Published October 1, 1975 - More info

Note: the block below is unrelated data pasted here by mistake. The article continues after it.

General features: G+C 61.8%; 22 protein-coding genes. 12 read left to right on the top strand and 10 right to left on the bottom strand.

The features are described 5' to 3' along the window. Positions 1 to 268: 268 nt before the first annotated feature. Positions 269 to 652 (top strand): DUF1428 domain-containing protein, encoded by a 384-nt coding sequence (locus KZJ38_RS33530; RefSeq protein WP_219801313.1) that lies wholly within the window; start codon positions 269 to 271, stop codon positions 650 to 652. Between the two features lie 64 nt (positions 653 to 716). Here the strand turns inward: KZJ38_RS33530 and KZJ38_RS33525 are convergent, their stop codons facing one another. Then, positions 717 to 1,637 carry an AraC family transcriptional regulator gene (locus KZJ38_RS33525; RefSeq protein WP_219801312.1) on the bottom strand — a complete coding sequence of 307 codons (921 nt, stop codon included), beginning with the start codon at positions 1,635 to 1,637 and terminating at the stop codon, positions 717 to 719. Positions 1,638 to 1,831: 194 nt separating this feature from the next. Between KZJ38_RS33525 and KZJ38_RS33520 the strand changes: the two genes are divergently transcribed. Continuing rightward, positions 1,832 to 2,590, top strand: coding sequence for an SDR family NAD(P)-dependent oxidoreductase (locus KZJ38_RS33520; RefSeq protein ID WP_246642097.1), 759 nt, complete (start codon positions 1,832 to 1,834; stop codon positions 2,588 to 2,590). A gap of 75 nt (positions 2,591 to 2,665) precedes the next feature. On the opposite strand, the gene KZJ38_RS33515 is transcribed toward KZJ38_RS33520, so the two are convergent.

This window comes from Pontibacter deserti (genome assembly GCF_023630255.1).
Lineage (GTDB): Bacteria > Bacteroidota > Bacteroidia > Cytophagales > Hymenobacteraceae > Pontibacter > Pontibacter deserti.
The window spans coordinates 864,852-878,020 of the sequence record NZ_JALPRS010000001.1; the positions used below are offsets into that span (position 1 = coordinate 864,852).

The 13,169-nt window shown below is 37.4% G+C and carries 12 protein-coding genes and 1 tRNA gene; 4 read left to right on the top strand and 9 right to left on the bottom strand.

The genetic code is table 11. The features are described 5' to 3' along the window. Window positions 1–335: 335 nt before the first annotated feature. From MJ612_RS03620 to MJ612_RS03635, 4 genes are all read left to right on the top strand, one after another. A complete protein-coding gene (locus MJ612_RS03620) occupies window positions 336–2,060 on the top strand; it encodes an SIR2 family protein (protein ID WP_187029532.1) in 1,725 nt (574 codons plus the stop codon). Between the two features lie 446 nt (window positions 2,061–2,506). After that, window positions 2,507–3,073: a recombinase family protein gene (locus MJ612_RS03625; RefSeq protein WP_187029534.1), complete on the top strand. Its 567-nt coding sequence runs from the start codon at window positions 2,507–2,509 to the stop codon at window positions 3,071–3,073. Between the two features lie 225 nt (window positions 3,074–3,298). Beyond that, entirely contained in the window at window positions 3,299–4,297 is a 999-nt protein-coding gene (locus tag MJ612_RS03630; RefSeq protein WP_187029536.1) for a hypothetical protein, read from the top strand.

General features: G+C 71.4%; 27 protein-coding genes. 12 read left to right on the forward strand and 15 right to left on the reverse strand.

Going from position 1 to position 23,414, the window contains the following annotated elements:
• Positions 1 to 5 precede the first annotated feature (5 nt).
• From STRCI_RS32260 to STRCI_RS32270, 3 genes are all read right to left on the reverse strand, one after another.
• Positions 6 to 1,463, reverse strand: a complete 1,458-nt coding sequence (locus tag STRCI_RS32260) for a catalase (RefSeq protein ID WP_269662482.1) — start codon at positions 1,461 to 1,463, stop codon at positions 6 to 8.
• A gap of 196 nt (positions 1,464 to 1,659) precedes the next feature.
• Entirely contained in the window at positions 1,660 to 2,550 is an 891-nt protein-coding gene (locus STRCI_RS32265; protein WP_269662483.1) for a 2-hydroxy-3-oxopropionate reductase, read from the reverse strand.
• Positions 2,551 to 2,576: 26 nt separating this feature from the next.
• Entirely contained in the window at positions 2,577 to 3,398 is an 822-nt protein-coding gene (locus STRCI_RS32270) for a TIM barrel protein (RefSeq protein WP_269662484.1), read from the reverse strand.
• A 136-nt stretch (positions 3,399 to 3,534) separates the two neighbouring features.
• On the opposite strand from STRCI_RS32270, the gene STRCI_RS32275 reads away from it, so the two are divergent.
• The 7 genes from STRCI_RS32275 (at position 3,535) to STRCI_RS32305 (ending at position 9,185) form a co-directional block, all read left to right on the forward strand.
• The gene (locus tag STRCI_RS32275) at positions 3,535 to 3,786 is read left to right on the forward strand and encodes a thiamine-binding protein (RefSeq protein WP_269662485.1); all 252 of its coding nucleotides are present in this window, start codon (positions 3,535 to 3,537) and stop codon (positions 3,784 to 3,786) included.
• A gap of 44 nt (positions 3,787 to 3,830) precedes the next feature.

The antihypertensive drug hydralazine can induce in man a syndrome similar to spontaneous systemic lupus erythematosus (SLE). The pathogenesis of this drug-induced syndrome is not understood. In this investigation, five groups of rabbits were studied: group I, 10 rabbits hyperimmunized with hydralazine conjugated to human serum albumin (HSA) in complete Freund's adjuvant (CFA); group II, four rabbits with HSA in CFA; group III, four rabbits with CFA alone; group IV, five rabbits with hydralazine conjugated to rabbit serum albumin (RSA); and group V, four rabbits with a major metabolite of hydralazine conjugated to HSA. The rabbits immunized with hydralazine-HSA developed rising titers of antibodies to hydralazine and progressively increasing amounts of antibodies to both single-stranded and native DNA. The antibodies to DNA were cross-reactive with hydralazine as determined by inhibition of DNA binding and DNA hemagglutination tests. Similar results were obtained in rabbits immunized with the metabolite-HSA compound except the major hapten antibody response was to the metabolite. The DNA antibodies in this group were also capable of being absorbed by metabolite-HSA as well as hydralazine-HSA, indicative of the cross-reactivity between hydralazine and its metabolite. Immunization with hydralazine-RSA caused rabbits to produce antibodies to hydralazine but not to DNA, indicating the requirement for an immune response to the carrier protein in order for antibodies reactive with DNA to be produced. Thus, hyperimmunization of rabbits with hydralazine-protein conjugates may provide a useful animal model of SLE. The data suggests that an immune response to hydralazine may be important in human hydralazine-induced SLE.